Опера Русские Женщины прозвучала на сцене Дома Музыки в рамках фестиваля Приглушённые Голоса в исполнении Юлии Петрачук и Ольги Надеждиной

With minimalist scenic design, props, and the heroines' austere costumes, Elizaveta Korneeva and scenographer Varvara Timofeeva marked the transformation path of two aristocrats into "true Russian women" and their unenviable fate far from the glittering capitals.

The opera is rich in symbolism, open to personal interpretation: a white canvas descending from the stage's depth to the audience represents the road into the unknown, which the heroines decide to take before our eyes; luxury items of past life in Trubetskaya's hands as she leaves them behind; an empty cradle rocked with tenderness and fury by Volkonskaya in her "Lullaby," remembering the newborn son left behind in St. Petersburg, whom she will never see again; dressed chairs representing the souls of all Decembrist wives; the tolling of bells in the "tsar's murder scene" as the irreversible point of the heroines accepting their fate. In their new path, there is no romance of past days, only memory, which becomes both a remedy and a poison. Existing on the edge of their strength, closing their past lives with white sheets, they open up to the soul of the simple Russian people. The opera ends with the words, "Thank you, Russian people."

Опера Кабильдо Эми Бич прозвучала на сцене Дома Музыки в рамках фестиваля современной оперы Приглушённые Голоса

The third piece performed at the festival's opening was a sensational Russian and European premiere: for the first time on the Eurasian continent, Amy Marcy Beach's only opera, "Cabildo" (1932), was presented.

This chamber opera is set in 1814 during one of the Anglo-American wars. The "mistress of the seas" reluctantly let go of its North American colonies, and after the declaration of independence in 1776, there were several attempts to reclaim them. The opera revolves around one of the key episodes of the 1814 war - the Battle of New Orleans. However, for Beach, the historical context is merely a backdrop for both a love story and a detective narrative. The opera's hero, the pirate Pierre Lafitte, finds himself in the eerie "Cabildo" prison, but true love saves him - he is led out of the dungeon by the ghost of his beloved Lady Valerie, who continues to love and help him even after death.

Musically, Beach's opera reflects its time, when the rhythms and harmonies of jazz and musicals actively entered academic music in America, enriching it and giving it new life. While the Second Viennese School with its anti-vocal thinking was gaining popularity in Europe, Beach's opera, like Gershwin's works, shows another possible path for the development of vocal-theatrical art, where everyday genres and the musical context of the era find their place in high genres. The lyrical fragments inevitably evoke associations with the music of Hollywood's golden age. However, Beach skillfully integrates these innovations into late-romantic formulas in the style of Puccini, resulting in a genuine opera! Luxurious melodies, the flexibility of cantilena, the natural flow of vocal phrases, sophisticated and non-trivial harmonic solutions, and refined and inventive orchestration collectively indicate that Beach's opera is an extraordinary event in the music world, regrettably overlooked by major theaters and festivals.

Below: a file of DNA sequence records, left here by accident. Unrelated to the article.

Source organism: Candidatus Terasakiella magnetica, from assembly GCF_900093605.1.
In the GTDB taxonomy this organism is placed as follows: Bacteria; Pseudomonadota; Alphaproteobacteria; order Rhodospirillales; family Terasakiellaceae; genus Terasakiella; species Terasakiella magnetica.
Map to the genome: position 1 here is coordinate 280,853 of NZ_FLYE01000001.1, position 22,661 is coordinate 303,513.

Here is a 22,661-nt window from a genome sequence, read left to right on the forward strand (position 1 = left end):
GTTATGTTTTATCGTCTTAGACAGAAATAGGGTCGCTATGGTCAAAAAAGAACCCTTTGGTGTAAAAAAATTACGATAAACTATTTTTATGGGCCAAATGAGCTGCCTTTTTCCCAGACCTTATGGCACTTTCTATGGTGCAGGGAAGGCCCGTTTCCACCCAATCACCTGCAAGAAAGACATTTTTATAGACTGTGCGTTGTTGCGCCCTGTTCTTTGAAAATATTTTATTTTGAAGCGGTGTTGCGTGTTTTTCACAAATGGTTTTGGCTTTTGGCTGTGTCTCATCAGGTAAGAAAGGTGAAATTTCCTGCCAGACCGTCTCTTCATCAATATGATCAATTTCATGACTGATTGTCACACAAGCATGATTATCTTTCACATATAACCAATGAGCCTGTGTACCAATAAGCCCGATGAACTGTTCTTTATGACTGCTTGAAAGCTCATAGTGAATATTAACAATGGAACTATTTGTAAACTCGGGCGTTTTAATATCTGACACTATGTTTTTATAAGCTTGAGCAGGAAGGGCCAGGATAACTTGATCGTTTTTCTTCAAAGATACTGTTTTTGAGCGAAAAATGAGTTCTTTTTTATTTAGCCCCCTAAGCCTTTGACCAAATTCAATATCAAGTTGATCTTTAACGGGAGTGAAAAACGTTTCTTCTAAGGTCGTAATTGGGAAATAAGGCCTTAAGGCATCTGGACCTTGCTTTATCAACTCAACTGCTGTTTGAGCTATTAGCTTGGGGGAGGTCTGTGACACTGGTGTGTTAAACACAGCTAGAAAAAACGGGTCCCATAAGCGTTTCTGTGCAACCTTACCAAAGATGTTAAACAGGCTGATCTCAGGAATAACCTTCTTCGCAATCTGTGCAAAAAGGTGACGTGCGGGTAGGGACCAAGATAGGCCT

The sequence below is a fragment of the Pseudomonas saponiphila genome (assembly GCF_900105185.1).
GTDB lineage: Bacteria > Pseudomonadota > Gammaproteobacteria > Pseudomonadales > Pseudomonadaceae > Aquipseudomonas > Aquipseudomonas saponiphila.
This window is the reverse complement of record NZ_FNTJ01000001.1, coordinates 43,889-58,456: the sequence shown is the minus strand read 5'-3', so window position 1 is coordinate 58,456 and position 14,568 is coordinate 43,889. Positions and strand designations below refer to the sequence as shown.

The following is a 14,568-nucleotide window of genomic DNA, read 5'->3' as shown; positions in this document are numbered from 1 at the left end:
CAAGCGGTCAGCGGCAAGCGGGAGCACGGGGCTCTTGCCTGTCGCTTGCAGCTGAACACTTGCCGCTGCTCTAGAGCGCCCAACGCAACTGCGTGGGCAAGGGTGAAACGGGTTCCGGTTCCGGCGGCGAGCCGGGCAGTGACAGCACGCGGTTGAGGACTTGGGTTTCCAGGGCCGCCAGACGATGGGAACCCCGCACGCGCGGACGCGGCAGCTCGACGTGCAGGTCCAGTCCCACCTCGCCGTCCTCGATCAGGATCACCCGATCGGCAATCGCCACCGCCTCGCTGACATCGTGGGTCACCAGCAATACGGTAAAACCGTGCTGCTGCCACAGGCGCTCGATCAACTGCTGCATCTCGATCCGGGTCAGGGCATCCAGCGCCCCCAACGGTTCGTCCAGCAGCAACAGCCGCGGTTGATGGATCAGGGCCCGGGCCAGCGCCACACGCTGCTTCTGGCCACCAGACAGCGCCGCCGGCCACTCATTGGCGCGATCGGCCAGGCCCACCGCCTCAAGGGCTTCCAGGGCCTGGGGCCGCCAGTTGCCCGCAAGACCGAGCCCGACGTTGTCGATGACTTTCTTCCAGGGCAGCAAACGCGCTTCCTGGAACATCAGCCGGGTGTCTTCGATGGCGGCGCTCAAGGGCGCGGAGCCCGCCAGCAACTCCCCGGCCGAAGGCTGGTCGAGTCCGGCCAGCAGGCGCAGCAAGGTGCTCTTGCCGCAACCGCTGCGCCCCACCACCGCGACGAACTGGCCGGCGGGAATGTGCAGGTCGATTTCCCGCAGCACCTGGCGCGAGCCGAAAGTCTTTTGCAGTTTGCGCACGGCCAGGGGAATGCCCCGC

Опера Кабильдо Эми Бич прозвучала на сцене Дома Музыки в рамках фестиваля современной оперы Приглушённые Голоса

Aside from its inherent merits, "Cabildo" also found appropriate musical interpretation at the Moscow festival: the opera was beautifully sung and played. The vocal cast comprised leading singers from Moscow's major theaters with bright, beautiful, and expressive voices - Bolshoi Theatre soloist Olga Seliverstova (Valerie), Stanislavsky and Nemirovich-Danchenko Music Theatre soloists Polina Sharovarova (Mary) and Stanislav Lee (Pierre), internationally acclaimed singer Denis Sedov (Guide and Jailer), Moscow Regional Philharmonic soloist Ilya Khardikov (Tom), and young tenor David Sanikidze (Dominique Yu). The vocal ensemble "ARIELLE" under Elmira Dadashova also performed splendidly. The English language of the performers sounded authentic, with the opera performed in its original language. The precise and inspired vocal accompaniment was provided by a mini-orchestra consisting of Karina Pogosbekova (piano), Vasilisa Haddad (violin), and Galina Malyan (cello).

In her staging of the opera, Elizaveta Korneeva wisely avoided the literalism of a "historical production": she designed the performance as a game – a Guide tells a group of young museum visitors the mystical and romantic story of Pierre and Valerie on red plush museum sofas, and the story comes to life in theatrical images, making distant historical characters relatable to the young audience.

The festival's grand start promises its successful continuation. Besides Moscow, events will be held in St. Petersburg, Yaroslavl, and Tula. Seven more operas will be performed – two other works by Tatiana Chudova ("Professor Dowell’s Head" and "Von Meck – Tchaikovsky"), as well as contemporary American and Russian operas by our contemporaries Missy Mazzoli, Anne LeBaron, Alina Nebykova, Alina Podzorova, and Anna Kuzmina.

Polina Sharovarova performs Cabildo by Beach as a part of the Muffled Voices Festival by Lyrica Classic Entertainment

Alexander Matusevich

Moscow, February 10, 2024

Photos by Alina Khachaturova and Vladimir Ivanov

Опера Кабильдо Эми Бич прозвучала на сцене Дома Музыки в рамках фестиваля современной оперы Приглушённые Голоса

Фестиваль "Приглушённые голоса"

Сезон 2023-2024